Alinea is on the list of “must eat” places for any “foodie”, and I certainly was no different.
The restaurant stopped taking reservations over the phone several years ago. Now, they sell “tickets”, which go on sale the month prior. Their reasoning was that it was taking two full time employees to answer the phones for reservations, and to make their reservations more “transparent” as anybody could see their schedule. Getting the preferred date and time is somewhat akin to winning the lottery.
Some say that getting the earliest reservation possible is the way to go, that way you don’t “see what’s coming” as servers bring dishes to neighboring tables.
The restaurant is located in a non-descript gray building on Halsted. If it weren’t for the very small valet parking sign, you would have a hard time finding the restaurant.
I was able to reserve a 5:00 PM reservation, the earliest available.
After being seated, the noticeable things were the “centerpiece” of rosemary, mint and lemon rind in a pitcher, as well as a lily and shishito pepper hanging from the ceiling.
The meal began with an aperitif of a peach “juice ball” with basil on top of some frozen crumbles. We were instructed to just eat the peach ball first.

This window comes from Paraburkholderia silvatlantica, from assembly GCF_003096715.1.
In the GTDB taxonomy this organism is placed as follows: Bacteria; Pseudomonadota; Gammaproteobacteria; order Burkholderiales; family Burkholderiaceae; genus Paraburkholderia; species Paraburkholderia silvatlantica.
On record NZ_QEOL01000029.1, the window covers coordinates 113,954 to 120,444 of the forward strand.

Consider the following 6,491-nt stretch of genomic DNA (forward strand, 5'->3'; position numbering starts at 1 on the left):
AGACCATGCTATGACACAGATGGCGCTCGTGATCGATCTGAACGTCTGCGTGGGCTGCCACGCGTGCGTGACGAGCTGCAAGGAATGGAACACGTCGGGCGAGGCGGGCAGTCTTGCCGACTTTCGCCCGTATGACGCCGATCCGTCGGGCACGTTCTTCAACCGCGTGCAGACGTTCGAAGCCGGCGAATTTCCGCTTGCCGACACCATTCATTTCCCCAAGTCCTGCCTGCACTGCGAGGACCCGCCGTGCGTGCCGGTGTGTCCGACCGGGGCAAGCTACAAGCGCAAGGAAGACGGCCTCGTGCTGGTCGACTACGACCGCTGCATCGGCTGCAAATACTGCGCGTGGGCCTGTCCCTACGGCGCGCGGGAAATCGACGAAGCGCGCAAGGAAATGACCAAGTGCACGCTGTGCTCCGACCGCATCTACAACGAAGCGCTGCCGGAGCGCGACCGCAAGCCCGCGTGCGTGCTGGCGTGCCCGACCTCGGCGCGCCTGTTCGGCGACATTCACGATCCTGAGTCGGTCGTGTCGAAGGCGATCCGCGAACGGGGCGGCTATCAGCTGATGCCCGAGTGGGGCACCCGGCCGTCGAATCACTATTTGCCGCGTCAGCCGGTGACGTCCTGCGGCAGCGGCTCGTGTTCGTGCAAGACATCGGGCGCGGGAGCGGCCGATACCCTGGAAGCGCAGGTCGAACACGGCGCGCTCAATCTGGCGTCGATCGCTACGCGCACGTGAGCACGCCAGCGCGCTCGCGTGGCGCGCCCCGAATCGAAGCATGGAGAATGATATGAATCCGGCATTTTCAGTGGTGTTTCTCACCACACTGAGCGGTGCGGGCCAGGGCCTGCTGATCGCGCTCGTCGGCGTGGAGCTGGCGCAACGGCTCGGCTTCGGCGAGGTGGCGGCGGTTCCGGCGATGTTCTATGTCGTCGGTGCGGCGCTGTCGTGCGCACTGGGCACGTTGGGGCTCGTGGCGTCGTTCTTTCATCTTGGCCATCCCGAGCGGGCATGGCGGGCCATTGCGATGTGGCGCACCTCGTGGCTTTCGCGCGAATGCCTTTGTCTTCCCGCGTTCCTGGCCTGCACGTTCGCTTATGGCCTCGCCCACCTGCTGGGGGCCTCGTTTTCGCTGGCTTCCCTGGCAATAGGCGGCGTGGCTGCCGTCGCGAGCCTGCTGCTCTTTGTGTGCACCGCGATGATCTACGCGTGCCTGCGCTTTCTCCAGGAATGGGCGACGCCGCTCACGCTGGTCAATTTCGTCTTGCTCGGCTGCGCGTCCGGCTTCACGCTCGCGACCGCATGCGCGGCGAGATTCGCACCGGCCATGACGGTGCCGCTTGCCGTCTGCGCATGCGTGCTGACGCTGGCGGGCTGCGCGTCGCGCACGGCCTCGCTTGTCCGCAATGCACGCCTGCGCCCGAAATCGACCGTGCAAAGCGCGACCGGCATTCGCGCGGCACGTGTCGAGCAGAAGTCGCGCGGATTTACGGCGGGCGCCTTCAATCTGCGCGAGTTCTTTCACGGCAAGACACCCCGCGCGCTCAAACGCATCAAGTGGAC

The next “course” used the water pitcher in which prosecco was poured into the pitcher then shaken to remove all of the bubbles. This was poured over the “frozen crumbles”, which was actually frozen alcohol. The dish together was somewhat reminiscent of a bellini.
The next course consisted of 3 small dishes.
The first consisted of bread, Iberico ham and manchego cheese. The bread was pillowy soft, while the ham and cheese added a salty punch. This was a high class ham and cheese sandwich.
The second was a gelatin cube with flavors of guindilla de Ibarra (a type of chili pepper), anchovy and olive. Once again, this dish had a strong salty component to it. This was not one of my favorites.
The last dish consisted of paprika, chili and garlic. Despite the strong flavor profiles of the ingredients, the taste was somewhat subdued and underwhelming.
The next course was a soup. Inside of the bowl, was a fennel tea with tapioca pearls and a gazpacho foam made of tomatoes and strawberries. We were given a metal boba straw to drink the soup. On the rim of the dish was a strawberry, tomato, basil, pumpernickel and burrata cheese. The soup was very refreshing and fun. On the rim of the dish, the tomato tasted like a strawberry, and the strawberry tasted like a tomato.
The next dish was served in a bowl that looked like a shell that was sitting in another bowl with dry ice. The dry ice enveloped the shell looking dish with a thick fog which contained Arctic char roe, peas, olive oil and chamomile. The salty theme continued with the roe, but was mellowed with the peas and olive oil.
The next dish was a salad served on a slab of concrete. The salad consisted of white and green asparagus, fava beans, black truffles and a carrot dressing that was “spray painted” over the salad. The asparagus and fava beans were nice and firm, the black truffles adding some earthiness while the carrot dressing added a hint of sweetness. This was a nicely balanced, creative and fun.